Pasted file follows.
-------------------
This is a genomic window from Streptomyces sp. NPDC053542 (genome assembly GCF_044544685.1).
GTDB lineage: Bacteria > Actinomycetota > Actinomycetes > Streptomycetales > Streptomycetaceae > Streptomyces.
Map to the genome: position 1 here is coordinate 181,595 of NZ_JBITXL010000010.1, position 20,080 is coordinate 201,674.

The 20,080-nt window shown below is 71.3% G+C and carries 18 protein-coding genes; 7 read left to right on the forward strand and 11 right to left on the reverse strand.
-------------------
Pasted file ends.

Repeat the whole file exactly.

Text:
This is a genomic window from Streptomyces sp. NPDC053542 (genome assembly GCF_044544685.1).
GTDB lineage: Bacteria > Actinomycetota > Actinomycetes > Streptomycetales > Streptomycetaceae > Streptomyces.
Map to the genome: position 1 here is coordinate 181,595 of NZ_JBITXL010000010.1, position 20,080 is coordinate 201,674.

The 20,080-nt window shown below is 71.3% G+C and carries 18 protein-coding genes; 7 read left to right on the forward strand and 11 right to left on the reverse strand.